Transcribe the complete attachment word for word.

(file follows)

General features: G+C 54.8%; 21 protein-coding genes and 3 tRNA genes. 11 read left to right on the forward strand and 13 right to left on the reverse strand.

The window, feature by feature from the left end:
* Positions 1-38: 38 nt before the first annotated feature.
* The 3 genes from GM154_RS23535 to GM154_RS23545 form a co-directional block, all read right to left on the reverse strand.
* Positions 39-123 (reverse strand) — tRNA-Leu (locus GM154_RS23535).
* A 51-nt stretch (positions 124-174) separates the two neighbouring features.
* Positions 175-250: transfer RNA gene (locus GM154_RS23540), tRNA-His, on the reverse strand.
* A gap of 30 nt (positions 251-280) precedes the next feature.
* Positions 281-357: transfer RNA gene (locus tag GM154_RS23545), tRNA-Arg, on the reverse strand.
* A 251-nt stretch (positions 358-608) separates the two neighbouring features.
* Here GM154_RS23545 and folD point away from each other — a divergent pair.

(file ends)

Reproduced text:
General features: G+C 54.8%; 21 protein-coding genes and 3 tRNA genes. 11 read left to right on the forward strand and 13 right to left on the reverse strand.

The window, feature by feature from the left end:
* Positions 1-38: 38 nt before the first annotated feature.
* The 3 genes from GM154_RS23535 to GM154_RS23545 form a co-directional block, all read right to left on the reverse strand.
* Positions 39-123 (reverse strand) — tRNA-Leu (locus GM154_RS23535).
* A 51-nt stretch (positions 124-174) separates the two neighbouring features.
* Positions 175-250: transfer RNA gene (locus GM154_RS23540), tRNA-His, on the reverse strand.
* A gap of 30 nt (positions 251-280) precedes the next feature.
* Positions 281-357: transfer RNA gene (locus tag GM154_RS23545), tRNA-Arg, on the reverse strand.
* A 251-nt stretch (positions 358-608) separates the two neighbouring features.
* Here GM154_RS23545 and folD point away from each other — a divergent pair.